The sarcastic fringehead is a small but fascinating fish that lives off the coast of California and Baja California in the northeast Pacific Ocean. This species is known for the incredible display behaviors in which combating males engage when defending adjacent territories. The sarcastic fringehead is a tube blenny, so called because they live in burrows or tube-like structures created by other animals. In the case of this species, the shelters are those created by burrowing clams or by empty snail shells. Some individuals have even been observed living inside soda bottles or other manmade materials.
Female sarcastic fringeheads, like all tube blennies, lay their eggs in a males’ shelter, and the males protect them from potential predators and other threats until they hatch. This sexual selection by females drives a system of intense male competition and territoriality. Male sarcastic fringeheads display to each other by opening their very large mouths in the direction of their rivals. The mouth’s intimidating coloration, combined with the extreme nature of it size (which may be as much as four times its closed size) allow the larger male to establish dominance over the smaller. Oftentimes, the rivals’ mouths are thrust very near to each other, sometimes touching. The smaller individual typically surrenders and leaves the area, without the pair actually fighting.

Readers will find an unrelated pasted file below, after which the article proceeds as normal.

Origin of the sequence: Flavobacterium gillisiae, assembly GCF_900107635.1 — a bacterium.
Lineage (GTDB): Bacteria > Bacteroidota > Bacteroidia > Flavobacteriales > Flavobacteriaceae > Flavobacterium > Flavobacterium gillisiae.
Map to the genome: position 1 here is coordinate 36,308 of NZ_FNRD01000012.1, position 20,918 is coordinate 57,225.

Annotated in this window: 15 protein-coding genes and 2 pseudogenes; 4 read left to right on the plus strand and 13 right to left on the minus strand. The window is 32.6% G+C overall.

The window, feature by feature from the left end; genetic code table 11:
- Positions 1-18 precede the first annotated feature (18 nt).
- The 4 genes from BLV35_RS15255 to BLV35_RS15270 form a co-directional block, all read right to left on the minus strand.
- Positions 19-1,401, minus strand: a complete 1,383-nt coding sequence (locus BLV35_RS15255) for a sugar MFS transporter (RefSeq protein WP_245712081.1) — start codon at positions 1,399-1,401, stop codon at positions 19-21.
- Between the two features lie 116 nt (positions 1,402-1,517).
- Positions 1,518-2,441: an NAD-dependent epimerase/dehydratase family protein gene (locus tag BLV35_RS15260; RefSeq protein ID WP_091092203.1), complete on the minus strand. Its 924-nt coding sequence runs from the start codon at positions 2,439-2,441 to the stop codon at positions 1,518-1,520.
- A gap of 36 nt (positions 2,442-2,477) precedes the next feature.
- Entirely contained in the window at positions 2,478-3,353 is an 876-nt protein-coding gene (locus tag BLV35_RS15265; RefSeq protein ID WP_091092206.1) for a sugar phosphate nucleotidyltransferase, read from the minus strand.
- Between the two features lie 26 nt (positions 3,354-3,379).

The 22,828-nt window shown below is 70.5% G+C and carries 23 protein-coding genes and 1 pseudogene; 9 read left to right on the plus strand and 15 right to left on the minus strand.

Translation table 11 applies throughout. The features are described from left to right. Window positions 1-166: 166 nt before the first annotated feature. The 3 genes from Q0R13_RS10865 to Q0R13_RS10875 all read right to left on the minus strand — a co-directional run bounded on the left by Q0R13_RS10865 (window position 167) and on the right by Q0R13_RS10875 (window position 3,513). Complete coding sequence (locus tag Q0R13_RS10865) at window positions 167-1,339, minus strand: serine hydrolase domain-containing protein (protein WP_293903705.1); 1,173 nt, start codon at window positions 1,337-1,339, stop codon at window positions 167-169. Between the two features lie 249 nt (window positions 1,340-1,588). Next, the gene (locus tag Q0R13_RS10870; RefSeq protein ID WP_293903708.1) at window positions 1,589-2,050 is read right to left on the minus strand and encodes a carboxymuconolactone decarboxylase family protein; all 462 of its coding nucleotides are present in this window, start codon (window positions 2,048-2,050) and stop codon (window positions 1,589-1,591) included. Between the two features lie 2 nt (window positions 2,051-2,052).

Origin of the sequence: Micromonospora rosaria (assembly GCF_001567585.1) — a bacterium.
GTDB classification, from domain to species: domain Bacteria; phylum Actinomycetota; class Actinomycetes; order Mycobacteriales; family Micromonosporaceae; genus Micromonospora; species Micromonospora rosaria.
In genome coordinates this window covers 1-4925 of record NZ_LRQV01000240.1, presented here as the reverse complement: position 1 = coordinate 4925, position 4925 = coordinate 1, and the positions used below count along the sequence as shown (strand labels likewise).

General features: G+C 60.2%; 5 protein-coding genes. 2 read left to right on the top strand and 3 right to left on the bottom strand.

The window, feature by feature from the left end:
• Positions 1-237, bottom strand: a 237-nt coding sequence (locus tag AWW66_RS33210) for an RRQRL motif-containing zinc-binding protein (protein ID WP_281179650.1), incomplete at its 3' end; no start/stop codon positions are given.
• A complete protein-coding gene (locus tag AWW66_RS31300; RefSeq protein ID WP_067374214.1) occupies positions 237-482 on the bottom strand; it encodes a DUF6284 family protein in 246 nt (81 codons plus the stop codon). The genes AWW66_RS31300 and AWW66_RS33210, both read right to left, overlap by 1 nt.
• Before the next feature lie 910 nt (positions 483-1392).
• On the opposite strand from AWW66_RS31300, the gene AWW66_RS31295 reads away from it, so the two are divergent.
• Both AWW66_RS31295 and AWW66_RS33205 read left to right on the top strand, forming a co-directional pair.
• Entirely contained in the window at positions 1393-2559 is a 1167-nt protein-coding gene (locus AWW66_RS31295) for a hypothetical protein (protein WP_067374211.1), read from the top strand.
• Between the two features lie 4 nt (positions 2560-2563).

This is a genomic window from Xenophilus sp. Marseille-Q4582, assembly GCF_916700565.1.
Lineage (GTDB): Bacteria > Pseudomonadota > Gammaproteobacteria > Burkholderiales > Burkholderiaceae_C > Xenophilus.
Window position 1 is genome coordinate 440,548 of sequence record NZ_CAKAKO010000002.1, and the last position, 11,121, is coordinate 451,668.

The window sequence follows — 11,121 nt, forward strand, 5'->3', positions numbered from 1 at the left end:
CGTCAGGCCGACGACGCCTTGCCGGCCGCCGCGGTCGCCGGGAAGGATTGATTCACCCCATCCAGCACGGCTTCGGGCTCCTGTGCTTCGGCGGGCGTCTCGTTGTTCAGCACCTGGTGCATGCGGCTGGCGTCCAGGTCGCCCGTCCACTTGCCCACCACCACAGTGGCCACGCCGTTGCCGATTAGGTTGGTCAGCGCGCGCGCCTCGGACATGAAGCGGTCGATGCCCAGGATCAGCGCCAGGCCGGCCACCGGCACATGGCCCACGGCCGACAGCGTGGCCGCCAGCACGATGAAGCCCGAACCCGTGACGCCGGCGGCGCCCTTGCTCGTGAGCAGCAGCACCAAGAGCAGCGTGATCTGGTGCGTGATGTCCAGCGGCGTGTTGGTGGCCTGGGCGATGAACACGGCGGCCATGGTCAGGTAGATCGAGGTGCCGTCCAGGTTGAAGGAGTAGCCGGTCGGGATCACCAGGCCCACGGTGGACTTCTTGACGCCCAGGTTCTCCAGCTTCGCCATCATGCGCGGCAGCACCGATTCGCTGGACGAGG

Little is known about the feeding habits of the sarcastic fringehead, but scientists expect that the grossly oversized mouths of the males may negatively affect their ability to feed. Most tube blennies feed on very small planktonic prey, but this species is unable to suction feed. They likely eat a variety of prey. During squid spawning season, sarcastic fringeheads can be observed eating large numbers of squid eggs, a valuable food source for many species.
The sarcastic fringehead is not targeted by fisheries and is not accidentally captured in fisheries targeting other species. Scientists believe this species to be one of least concern – it is not currently at risk of extinction.
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